Whilst on a five-day tour of Kosovo, our itinerary included visits to the “Adem Jashari Memorial Complex”:https://www.silvertraveladvisor.com/review/attraction/203091-review-adem-jashari-memorial-complex and “Gazimestan Memorial Tower”:https://www.silvertraveladvisor.com/review/attraction/203117. The latter commemorated those killed in the Battle of Kosovo, 15 June 1389, during which the Ottoman leader, Sultan Murad was killed as was the leader of the Serbs, Prince Lazar.
We’d not spied the Sultan’s “tomb”:http://www.sultanmurad.com/ from the tower, but as it was only a short drive away, our guide for the day, Enes, suggested visiting. As the official guide was at Friday prayers, his replacement gave us a good account in Turkish which Enes interpreted.
Having seen a mulberry tree, believed to be the only living survivor of the battle, we passed through an arched gate. We firstly visited the two-storied white-washed house which was originally a guesthouse for visitors to the mausoleum or tűrbe. It was later used as a training school for Communist Party apparatchicks. The restoration and conversion into today’s museum, was funded by the Turkish Government, but it is maintained by family members. In the rooms, we found a plethora of objects and information: models of the sultan, his advisors and security guards; maps depicting military battle positions and areas conquered by the Ottomans; and musical instruments used for communicating long before mobile phones. Old black and white photos contrasted with more recent coloured photos of important visitors which included President Erdogan, along with the visitors book signed by him. There was also a recreation of the room where people would have been received and a display of fountains. These were important as discovering a mountain spring and marking it with a concrete fountain, was said to give you merit in the afterlife.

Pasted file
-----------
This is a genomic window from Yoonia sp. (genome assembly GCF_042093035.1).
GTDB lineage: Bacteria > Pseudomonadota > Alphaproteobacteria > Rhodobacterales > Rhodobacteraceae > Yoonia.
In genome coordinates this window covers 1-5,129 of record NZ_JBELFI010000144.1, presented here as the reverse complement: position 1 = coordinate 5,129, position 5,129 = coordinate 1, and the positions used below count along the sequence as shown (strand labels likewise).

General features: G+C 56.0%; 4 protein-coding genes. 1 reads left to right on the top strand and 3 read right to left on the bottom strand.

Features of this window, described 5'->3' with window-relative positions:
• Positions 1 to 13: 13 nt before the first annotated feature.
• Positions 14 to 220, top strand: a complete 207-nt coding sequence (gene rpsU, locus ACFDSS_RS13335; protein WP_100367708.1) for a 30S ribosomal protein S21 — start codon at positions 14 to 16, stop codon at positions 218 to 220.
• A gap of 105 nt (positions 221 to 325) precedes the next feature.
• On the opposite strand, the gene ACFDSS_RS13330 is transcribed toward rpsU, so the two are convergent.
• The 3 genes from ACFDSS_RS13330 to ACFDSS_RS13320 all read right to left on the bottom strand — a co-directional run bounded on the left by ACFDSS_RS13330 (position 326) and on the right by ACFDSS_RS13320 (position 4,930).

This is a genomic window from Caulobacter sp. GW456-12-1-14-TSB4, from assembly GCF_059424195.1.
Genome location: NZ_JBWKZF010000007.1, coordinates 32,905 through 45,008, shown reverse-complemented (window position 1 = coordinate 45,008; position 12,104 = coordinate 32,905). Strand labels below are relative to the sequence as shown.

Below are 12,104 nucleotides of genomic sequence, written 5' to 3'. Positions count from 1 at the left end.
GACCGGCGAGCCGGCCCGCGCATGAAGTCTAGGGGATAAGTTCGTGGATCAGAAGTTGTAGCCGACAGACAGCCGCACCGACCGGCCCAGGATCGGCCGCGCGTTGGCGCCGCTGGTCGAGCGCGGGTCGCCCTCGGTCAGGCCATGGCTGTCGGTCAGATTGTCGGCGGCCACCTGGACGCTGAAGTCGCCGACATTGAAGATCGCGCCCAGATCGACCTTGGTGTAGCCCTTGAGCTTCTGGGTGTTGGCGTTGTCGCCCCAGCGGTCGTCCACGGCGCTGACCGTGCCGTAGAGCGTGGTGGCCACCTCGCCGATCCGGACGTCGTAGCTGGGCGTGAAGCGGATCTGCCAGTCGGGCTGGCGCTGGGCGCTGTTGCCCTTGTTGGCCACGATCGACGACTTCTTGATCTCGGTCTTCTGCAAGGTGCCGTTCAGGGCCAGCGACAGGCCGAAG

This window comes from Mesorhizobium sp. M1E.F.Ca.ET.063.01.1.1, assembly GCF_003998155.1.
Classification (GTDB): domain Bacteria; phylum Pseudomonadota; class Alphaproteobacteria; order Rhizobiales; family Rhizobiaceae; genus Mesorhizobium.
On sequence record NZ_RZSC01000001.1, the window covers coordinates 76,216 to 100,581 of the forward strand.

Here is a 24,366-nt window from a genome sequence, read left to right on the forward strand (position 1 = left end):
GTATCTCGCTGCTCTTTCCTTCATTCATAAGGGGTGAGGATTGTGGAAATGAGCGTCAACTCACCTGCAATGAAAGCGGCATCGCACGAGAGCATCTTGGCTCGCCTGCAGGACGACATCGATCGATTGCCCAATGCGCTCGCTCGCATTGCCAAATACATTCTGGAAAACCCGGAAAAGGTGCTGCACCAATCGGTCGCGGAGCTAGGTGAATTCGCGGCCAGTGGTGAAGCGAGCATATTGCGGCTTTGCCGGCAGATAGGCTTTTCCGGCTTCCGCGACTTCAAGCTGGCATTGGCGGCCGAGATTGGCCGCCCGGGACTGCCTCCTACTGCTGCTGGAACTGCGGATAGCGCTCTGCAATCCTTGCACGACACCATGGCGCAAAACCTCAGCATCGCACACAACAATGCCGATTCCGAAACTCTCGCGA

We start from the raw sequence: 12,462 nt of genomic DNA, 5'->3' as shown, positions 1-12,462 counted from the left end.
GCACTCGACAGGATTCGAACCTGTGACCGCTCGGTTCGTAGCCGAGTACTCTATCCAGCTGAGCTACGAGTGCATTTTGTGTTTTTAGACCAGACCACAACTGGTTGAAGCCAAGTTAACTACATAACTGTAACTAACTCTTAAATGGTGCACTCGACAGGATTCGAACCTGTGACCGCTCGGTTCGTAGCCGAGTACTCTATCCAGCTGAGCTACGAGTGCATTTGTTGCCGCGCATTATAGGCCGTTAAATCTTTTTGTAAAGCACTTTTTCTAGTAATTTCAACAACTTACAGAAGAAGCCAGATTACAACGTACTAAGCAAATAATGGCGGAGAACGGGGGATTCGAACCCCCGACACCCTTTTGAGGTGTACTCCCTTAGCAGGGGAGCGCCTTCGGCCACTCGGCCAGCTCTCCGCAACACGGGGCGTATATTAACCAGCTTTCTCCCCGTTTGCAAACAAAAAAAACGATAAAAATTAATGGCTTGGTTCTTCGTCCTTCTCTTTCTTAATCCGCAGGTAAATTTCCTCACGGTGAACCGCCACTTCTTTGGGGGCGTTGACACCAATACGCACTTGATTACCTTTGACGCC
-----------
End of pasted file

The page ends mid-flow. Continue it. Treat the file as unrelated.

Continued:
Having taken off shoes, we entered the nearby round-shaped mausoleum with its turquoise cupola. The location is believed to be on the spot where the Sultan’s tent was located during the battle and is where he died. Here we found a lady sat quietly on the floor at the side of the tomb reading. The hand painted dome incorporated Ottoman floral patterns with Arabic scripture whilst the tomb was covered in Islamic-influenced dark green fabric, again using Arabic scripture. We were told that the actual remains of the Sultan are now in the Imperial Museum in Bursa, the first capital of the nascent Ottoman empire, but the vital organs are still held in the tomb.
Having been invited into the house adjacent to the museum for tea by two elderly Turkish ladies, we unfortunately had to refuse due to our tight schedule.